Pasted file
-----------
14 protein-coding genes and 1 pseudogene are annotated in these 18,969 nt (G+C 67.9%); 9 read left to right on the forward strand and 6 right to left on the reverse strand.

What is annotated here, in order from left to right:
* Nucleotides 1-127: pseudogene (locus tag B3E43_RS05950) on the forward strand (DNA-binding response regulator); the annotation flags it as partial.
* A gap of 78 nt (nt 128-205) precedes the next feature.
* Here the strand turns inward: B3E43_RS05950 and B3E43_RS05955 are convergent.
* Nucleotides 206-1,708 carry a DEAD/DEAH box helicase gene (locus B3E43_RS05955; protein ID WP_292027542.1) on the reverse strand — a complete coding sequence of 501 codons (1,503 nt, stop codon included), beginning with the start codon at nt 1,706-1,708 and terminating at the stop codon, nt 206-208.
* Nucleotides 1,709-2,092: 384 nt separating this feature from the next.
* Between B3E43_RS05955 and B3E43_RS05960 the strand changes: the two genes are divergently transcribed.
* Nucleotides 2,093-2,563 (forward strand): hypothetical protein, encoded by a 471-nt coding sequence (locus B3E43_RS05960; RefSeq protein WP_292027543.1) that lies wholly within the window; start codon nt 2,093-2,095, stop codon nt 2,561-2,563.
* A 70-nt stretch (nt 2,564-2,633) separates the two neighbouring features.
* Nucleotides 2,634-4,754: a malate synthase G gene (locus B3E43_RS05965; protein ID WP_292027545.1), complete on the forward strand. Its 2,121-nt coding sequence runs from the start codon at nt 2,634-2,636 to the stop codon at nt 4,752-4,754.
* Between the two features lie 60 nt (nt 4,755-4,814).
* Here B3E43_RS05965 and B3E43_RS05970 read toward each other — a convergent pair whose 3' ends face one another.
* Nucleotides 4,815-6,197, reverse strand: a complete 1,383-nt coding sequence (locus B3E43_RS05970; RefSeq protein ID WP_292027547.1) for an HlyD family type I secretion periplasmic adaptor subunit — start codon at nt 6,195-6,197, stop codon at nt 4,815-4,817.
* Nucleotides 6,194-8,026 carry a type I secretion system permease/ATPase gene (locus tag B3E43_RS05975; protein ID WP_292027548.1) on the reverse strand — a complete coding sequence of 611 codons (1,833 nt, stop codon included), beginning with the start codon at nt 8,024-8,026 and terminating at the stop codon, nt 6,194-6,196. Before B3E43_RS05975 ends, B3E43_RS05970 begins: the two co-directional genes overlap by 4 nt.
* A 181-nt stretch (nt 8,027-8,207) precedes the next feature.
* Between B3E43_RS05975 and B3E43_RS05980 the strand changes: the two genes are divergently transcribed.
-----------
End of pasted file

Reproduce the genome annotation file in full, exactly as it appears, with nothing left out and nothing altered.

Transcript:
14 protein-coding genes and 1 pseudogene are annotated in these 18,969 nt (G+C 67.9%); 9 read left to right on the forward strand and 6 right to left on the reverse strand.

What is annotated here, in order from left to right:
* Nucleotides 1-127: pseudogene (locus tag B3E43_RS05950) on the forward strand (DNA-binding response regulator); the annotation flags it as partial.
* A gap of 78 nt (nt 128-205) precedes the next feature.
* Here the strand turns inward: B3E43_RS05950 and B3E43_RS05955 are convergent.
* Nucleotides 206-1,708 carry a DEAD/DEAH box helicase gene (locus B3E43_RS05955; protein ID WP_292027542.1) on the reverse strand — a complete coding sequence of 501 codons (1,503 nt, stop codon included), beginning with the start codon at nt 1,706-1,708 and terminating at the stop codon, nt 206-208.
* Nucleotides 1,709-2,092: 384 nt separating this feature from the next.
* Between B3E43_RS05955 and B3E43_RS05960 the strand changes: the two genes are divergently transcribed.
* Nucleotides 2,093-2,563 (forward strand): hypothetical protein, encoded by a 471-nt coding sequence (locus B3E43_RS05960; RefSeq protein WP_292027543.1) that lies wholly within the window; start codon nt 2,093-2,095, stop codon nt 2,561-2,563.
* A 70-nt stretch (nt 2,564-2,633) separates the two neighbouring features.
* Nucleotides 2,634-4,754: a malate synthase G gene (locus B3E43_RS05965; protein ID WP_292027545.1), complete on the forward strand. Its 2,121-nt coding sequence runs from the start codon at nt 2,634-2,636 to the stop codon at nt 4,752-4,754.
* Between the two features lie 60 nt (nt 4,755-4,814).
* Here B3E43_RS05965 and B3E43_RS05970 read toward each other — a convergent pair whose 3' ends face one another.
* Nucleotides 4,815-6,197, reverse strand: a complete 1,383-nt coding sequence (locus B3E43_RS05970; RefSeq protein ID WP_292027547.1) for an HlyD family type I secretion periplasmic adaptor subunit — start codon at nt 6,195-6,197, stop codon at nt 4,815-4,817.
* Nucleotides 6,194-8,026 carry a type I secretion system permease/ATPase gene (locus tag B3E43_RS05975; protein ID WP_292027548.1) on the reverse strand — a complete coding sequence of 611 codons (1,833 nt, stop codon included), beginning with the start codon at nt 8,024-8,026 and terminating at the stop codon, nt 6,194-6,196. Before B3E43_RS05975 ends, B3E43_RS05970 begins: the two co-directional genes overlap by 4 nt.
* A 181-nt stretch (nt 8,027-8,207) precedes the next feature.
* Between B3E43_RS05975 and B3E43_RS05980 the strand changes: the two genes are divergently transcribed.